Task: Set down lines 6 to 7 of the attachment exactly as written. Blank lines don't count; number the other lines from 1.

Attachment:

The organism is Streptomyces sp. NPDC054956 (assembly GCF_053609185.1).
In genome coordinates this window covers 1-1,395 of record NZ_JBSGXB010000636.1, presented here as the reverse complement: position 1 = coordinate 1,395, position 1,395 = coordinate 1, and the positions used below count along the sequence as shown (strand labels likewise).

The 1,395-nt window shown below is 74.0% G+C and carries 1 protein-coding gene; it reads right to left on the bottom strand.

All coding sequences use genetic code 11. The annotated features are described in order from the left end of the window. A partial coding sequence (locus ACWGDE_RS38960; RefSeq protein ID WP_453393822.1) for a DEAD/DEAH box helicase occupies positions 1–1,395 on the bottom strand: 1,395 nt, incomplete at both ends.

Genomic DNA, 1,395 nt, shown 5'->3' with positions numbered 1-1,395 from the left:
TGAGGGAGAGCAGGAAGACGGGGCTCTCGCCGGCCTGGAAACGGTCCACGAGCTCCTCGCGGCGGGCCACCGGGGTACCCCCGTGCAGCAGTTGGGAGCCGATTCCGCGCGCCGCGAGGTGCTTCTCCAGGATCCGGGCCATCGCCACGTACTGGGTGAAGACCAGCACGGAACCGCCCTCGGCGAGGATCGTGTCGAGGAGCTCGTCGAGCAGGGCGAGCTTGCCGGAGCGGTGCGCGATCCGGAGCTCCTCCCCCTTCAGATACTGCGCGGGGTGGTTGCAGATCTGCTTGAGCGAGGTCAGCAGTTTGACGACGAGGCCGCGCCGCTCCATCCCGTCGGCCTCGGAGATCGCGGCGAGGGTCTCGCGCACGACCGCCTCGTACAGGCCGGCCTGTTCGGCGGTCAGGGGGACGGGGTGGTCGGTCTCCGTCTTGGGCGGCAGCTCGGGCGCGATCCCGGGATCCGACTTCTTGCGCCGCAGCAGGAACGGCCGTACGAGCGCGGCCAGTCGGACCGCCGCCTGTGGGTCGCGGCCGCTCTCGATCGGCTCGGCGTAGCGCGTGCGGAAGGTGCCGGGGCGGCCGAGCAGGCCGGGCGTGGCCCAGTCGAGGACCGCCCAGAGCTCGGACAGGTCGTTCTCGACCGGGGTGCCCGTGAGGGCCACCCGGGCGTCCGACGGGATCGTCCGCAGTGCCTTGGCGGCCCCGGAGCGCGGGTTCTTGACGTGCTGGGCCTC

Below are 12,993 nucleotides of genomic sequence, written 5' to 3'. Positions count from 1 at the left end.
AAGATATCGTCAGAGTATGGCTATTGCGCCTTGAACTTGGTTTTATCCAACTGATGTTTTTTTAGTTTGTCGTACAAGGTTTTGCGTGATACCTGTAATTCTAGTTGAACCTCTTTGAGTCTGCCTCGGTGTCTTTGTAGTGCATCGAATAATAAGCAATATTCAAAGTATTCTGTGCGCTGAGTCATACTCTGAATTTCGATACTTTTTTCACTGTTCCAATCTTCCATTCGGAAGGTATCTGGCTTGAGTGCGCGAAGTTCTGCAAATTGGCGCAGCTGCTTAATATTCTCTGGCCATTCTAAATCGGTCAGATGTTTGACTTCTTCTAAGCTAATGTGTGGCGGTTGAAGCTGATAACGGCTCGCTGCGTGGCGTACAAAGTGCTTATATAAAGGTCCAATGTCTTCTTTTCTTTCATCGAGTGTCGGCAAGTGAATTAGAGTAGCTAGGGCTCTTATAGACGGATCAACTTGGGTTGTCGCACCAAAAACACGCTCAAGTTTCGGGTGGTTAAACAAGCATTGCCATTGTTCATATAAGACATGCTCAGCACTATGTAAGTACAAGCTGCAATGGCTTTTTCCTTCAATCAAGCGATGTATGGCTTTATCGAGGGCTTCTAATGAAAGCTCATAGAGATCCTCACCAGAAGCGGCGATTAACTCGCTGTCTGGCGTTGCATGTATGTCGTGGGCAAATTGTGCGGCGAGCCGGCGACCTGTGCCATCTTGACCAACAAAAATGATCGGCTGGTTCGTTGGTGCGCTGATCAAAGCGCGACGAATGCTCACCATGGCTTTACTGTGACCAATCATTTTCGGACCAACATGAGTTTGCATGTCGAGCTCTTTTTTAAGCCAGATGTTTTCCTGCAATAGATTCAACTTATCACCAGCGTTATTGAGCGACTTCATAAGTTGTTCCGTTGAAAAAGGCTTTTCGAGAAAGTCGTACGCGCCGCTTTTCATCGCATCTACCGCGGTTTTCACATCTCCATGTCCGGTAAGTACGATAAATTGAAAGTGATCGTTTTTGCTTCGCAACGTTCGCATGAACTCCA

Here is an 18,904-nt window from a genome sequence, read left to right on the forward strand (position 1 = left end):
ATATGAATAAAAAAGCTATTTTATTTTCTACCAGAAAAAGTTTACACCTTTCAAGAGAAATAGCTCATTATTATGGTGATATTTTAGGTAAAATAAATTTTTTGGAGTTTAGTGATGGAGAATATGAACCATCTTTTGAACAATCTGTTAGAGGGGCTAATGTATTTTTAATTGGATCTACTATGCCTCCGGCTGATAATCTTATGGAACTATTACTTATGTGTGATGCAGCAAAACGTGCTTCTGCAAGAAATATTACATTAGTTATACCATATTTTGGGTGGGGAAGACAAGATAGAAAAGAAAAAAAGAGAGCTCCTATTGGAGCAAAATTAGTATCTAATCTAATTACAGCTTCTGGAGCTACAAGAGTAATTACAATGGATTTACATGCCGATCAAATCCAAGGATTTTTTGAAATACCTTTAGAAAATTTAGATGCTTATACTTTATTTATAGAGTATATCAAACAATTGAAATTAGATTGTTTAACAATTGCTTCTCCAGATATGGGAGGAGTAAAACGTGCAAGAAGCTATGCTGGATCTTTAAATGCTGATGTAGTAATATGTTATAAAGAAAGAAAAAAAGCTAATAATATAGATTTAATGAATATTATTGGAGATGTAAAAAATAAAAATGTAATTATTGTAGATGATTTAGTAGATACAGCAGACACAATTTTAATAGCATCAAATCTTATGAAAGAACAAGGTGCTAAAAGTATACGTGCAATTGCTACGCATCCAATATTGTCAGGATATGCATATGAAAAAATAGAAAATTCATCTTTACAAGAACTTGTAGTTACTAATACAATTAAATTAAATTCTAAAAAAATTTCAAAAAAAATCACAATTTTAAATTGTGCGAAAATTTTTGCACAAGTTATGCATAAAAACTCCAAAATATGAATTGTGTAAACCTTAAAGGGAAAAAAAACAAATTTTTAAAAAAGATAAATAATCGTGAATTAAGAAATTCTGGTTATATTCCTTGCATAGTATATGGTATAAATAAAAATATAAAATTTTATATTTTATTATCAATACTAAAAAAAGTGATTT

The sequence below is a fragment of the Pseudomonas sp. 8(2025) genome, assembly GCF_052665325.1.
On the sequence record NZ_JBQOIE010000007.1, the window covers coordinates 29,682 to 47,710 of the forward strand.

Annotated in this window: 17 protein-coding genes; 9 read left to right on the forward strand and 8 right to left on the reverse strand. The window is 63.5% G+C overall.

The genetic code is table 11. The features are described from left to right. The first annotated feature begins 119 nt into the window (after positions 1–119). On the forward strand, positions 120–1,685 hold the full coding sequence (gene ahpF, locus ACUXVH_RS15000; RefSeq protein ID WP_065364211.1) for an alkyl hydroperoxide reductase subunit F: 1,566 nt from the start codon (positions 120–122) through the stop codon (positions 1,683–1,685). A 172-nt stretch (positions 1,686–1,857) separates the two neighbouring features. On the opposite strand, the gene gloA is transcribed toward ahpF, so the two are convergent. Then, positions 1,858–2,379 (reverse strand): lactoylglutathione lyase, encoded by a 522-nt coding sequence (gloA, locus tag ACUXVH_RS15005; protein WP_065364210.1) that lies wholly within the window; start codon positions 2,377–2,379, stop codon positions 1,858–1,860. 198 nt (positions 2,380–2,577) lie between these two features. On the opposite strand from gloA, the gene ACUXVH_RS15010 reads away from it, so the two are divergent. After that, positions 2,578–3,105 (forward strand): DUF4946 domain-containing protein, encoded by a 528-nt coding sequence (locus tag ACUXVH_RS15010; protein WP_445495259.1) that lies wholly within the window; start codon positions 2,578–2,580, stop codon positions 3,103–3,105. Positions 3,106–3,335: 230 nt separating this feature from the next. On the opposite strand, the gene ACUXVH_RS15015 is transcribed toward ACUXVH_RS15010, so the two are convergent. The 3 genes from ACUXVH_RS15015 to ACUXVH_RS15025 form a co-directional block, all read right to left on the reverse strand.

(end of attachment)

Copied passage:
TGAGGGAGAGCAGGAAGACGGGGCTCTCGCCGGCCTGGAAACGGTCCACGAGCTCCTCGCGGCGGGCCACCGGGGTACCCCCGTGCAGCAGTTGGGAGCCGATTCCGCGCGCCGCGAGGTGCTTCTCCAGGATCCGGGCCATCGCCACGTACTGGGTGAAGACCAGCACGGAACCGCCCTCGGCGAGGATCGTGTCGAGGAGCTCGTCGAGCAGGGCGAGCTTGCCGGAGCGGTGCGCGATCCGGAGCTCCTCCCCCTTCAGATACTGCGCGGGGTGGTTGCAGATCTGCTTGAGCGAGGTCAGCAGTTTGACGACGAGGCCGCGCCGCTCCATCCCGTCGGCCTCGGAGATCGCGGCGAGGGTCTCGCGCACGACCGCCTCGTACAGGCCGGCCTGTTCGGCGGTCAGGGGGACGGGGTGGTCGGTCTCCGTCTTGGGCGGCAGCTCGGGCGCGATCCCGGGATCCGACTTCTTGCGCCGCAGCAGGAACGGCCGTACGAGCGCGGCCAGTCGGACCGCCGCCTGTGGGTCGCGGCCGCTCTCGATCGGCTCGGCGTAGCGCGTGCGGAAGGTGCCGGGGCGGCCGAGCAGGCCGGGCGTGGCCCAGTCGAGGACCGCCCAGAGCTCGGACAGGTCGTTCTCGACCGGGGTGCCCGTGAGGGCCACCCGGGCGTCCGACGGGATCGTCCGCAGTGCCTTGGCGGCCCCGGAGCGCGGGTTCTTGACGTGCTGGGCCTC

Below are 12,993 nucleotides of genomic sequence, written 5' to 3'. Positions count from 1 at the left end.